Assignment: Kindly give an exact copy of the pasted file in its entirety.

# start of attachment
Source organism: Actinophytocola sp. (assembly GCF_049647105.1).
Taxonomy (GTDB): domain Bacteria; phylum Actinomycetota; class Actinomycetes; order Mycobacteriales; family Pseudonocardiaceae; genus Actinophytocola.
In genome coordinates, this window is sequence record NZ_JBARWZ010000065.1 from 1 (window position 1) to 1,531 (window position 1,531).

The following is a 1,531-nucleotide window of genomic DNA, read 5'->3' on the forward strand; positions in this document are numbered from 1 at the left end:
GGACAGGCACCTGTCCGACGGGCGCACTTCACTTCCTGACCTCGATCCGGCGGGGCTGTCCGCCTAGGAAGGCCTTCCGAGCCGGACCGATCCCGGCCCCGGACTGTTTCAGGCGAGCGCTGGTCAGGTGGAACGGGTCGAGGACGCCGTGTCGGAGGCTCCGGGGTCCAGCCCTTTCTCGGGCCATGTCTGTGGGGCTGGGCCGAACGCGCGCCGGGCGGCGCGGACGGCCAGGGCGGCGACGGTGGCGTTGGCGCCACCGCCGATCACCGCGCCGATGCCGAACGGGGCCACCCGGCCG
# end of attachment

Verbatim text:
Source organism: Actinophytocola sp. (assembly GCF_049647105.1).
Taxonomy (GTDB): domain Bacteria; phylum Actinomycetota; class Actinomycetes; order Mycobacteriales; family Pseudonocardiaceae; genus Actinophytocola.
In genome coordinates, this window is sequence record NZ_JBARWZ010000065.1 from 1 (window position 1) to 1,531 (window position 1,531).

The following is a 1,531-nucleotide window of genomic DNA, read 5'->3' on the forward strand; positions in this document are numbered from 1 at the left end:
GGACAGGCACCTGTCCGACGGGCGCACTTCACTTCCTGACCTCGATCCGGCGGGGCTGTCCGCCTAGGAAGGCCTTCCGAGCCGGACCGATCCCGGCCCCGGACTGTTTCAGGCGAGCGCTGGTCAGGTGGAACGGGTCGAGGACGCCGTGTCGGAGGCTCCGGGGTCCAGCCCTTTCTCGGGCCATGTCTGTGGGGCTGGGCCGAACGCGCGCCGGGCGGCGCGGACGGCCAGGGCGGCGACGGTGGCGTTGGCGCCACCGCCGATCACCGCGCCGATGCCGAACGGGGCCACCCGGCCG